Yoda famously said, “Do or do not, there is not try.” However, as a mother of four sons, Brooke Romney revealed on this week’s episode of All In that at times she feels discouraged. Romney used two examples of lessons learned along the road of motherhood to illustrate how she has found that often simply trying is enough. “God recognizes effort,” she says.
The following excerpt has been edited for clarity.
Morgan Jones: I think sometimes we don't manifest true confidence or self-worth for our children, or for those that are younger than us in my case. So for you, how would you say that we can better model true confidence and self-worth as we strive to have better connections in our lives?
Brooke Romney:Well, I thought, when I was a teenager, the minute I got married all of my failures and inadequacies, all my temptations, all of that would just go away and I'd be this adult who never felt sad and who never felt insecure, and all those things.
MJ: I think we all think that. I have this distinct memory of thinking, at some point, I'm just going to understand finances completely because I'm an adult.
BR: Because I'm an adult, right? It's just going to work like an assembly line at Ford Motor Company. And it's just going to be clockwork. And I've been surprised at how challenging so much of growing up as an adult really is. And I thought I would never feel insecure when I wasn't worried about getting asked to dance. But we do feel those things and I think we feel those things so that we can have empathy. I think we're supposed to feel that way. I was supposed to sit alone at a party so that I could remember what it felt like to sit alone and so that I would reach out and be better the next time, so I wouldn't just get so comfortable in what it felt like to have friends. But I think if we start understanding our worth, if we start understanding where we come from, what we're capable of, and then if we're willing to be on the path that God has laid out for us, our unique path, then I think we can have a lot of confidence even when things aren't going right, even when we're feeling like nothing's measuring up.
I was in a yoga class not too long ago. And it was the end of class, so [the instructor] was doing some guided meditation. And so, she said, "I want you to fill in this blank: I am ______." And so she started with all these words. And she said, "I am fabulous; I am smart; I am successful.” She's going through this list. And I was in a bad spot. Some things were going on in my family that were so hard, and I was feeling like a failure. And I could not honestly say any of those words, and it was so hard. And I was just sitting there in the quiet and the word "trying" came to me. And I said, “I can say that word. I am trying. I am trying, and it's not working out. But I am trying. And right now, that's about all I've got." And then the Spirit confirmed that that was my word and that was enough. Trying in that moment was enough.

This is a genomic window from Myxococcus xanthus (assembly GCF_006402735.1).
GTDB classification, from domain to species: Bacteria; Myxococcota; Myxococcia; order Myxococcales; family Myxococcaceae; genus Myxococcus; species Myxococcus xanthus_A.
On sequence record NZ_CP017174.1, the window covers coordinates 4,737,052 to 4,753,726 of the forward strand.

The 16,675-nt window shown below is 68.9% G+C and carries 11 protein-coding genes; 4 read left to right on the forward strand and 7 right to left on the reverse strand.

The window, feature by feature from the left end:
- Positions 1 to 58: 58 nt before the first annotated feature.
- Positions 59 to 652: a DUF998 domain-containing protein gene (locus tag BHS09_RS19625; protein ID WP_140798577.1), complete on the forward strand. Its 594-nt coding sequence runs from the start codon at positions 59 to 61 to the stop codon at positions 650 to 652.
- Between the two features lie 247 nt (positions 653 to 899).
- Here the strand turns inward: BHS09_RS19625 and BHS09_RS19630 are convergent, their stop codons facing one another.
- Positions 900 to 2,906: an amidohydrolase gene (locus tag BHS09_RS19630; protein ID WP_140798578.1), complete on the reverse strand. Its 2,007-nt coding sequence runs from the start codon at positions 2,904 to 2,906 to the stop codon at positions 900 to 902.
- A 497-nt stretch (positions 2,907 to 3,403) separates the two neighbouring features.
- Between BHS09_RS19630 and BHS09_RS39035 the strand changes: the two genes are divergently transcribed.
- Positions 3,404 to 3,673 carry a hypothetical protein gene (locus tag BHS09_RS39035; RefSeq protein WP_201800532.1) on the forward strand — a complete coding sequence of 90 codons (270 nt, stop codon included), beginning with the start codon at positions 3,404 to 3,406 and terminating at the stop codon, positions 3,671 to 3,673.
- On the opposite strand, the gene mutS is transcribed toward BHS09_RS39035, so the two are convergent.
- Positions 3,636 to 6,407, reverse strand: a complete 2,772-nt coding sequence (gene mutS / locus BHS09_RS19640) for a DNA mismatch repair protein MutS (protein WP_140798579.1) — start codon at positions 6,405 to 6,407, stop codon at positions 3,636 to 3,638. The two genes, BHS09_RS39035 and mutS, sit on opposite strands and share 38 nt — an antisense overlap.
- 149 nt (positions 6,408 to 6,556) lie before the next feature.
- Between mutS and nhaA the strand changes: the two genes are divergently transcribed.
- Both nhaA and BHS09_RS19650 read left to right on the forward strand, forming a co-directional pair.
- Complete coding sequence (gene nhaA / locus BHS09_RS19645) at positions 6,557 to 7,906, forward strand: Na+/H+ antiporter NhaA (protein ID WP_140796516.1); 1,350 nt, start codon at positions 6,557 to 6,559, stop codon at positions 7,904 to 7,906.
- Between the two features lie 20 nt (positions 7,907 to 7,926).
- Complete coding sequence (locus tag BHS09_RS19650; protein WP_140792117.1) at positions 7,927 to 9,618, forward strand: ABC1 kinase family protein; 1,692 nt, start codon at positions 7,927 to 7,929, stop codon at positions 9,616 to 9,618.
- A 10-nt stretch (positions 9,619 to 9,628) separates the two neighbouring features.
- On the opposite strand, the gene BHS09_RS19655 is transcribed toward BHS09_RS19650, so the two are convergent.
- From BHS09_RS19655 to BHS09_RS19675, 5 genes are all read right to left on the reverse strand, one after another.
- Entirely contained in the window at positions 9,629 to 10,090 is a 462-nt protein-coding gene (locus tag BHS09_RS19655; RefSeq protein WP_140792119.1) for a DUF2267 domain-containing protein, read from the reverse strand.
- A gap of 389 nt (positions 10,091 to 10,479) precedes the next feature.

I think as we help our children understand that trying is enough, progression is enough. And sometimes things don't work out because this is life and it's hard, and it's supposed to be that way and we're supposed to grow and learn. And then we're supposed to find happiness in the trying. We're supposed to find peace and reassurance as we're trying. And I think, in our relationships with our kids and connections with others, putting that effort. God recognizes effort. He understands our hearts. And when we're doing those things, He's going to make up the difference. And it's not going to be tomorrow. All [of] my problems didn't go away because I felt confident with my place with God. But I was able to get through those times and I was able to say, “Trying is enough.” As we teach our children that, you know, maybe we don't have the happiest family right now, but we're trying. We're doing those family activities. We're saying family prayer.
A few years ago, we were trying to have morning scripture study. And it was going really well for all but one of my children, and he was not interested. He was not interested in scripture study. And he was certainly not interested in waking up early to have scripture study. As parents, we really like our kids to do the right thing. And we like them to do what we want them to do on our timetable and all those things. So when he wouldn't come to scripture study, there was a little bit of a different vibe from us as parents. We were a little bugged; we were a little annoyed. And then every now and then he'd accidentally make it to scripture study, and then we would be very happy and very encouraging. And he came to me and he said, "Mom, I feel like you guys only like me when I come to scripture study." And it hit me so hard, because I thought, “These are the words of Christ that I'm reading. And He didn't have a caveat whether He loved someone or not, whether someone was welcome, whether He was happy with somebody. You didn't have to do all the right things to be loved by Jesus.” And as a parent, I never wanted to feel that way again. So it was off the table. I wanted my children to see that the gospel brings me joy and purpose and teaches me how to love in a way that nothing else has ever been able to teach me how to love, so I need to be an example of that. And so, scripture study was optional, and we love it if [he] would come. And if [he] didn't, we still love him and we were still happy with him. And I think it's really important for our kids, especially in this day and age when so many of them are dealing with so many things, to know that there's unconditional love from their parents, and when they feel that connections happen. I think we can be guaranteed of those.